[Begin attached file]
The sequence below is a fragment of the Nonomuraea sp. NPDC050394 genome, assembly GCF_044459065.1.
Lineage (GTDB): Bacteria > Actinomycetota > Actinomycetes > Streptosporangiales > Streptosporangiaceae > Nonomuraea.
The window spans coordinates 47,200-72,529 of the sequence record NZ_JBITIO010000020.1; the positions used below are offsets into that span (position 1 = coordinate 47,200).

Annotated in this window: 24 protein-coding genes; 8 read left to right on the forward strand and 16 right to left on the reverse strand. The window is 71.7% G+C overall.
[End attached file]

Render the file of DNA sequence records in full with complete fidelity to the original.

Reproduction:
The sequence below is a fragment of the Nonomuraea sp. NPDC050394 genome, assembly GCF_044459065.1.
Lineage (GTDB): Bacteria > Actinomycetota > Actinomycetes > Streptosporangiales > Streptosporangiaceae > Nonomuraea.
The window spans coordinates 47,200-72,529 of the sequence record NZ_JBITIO010000020.1; the positions used below are offsets into that span (position 1 = coordinate 47,200).

Annotated in this window: 24 protein-coding genes; 8 read left to right on the forward strand and 16 right to left on the reverse strand. The window is 71.7% G+C overall.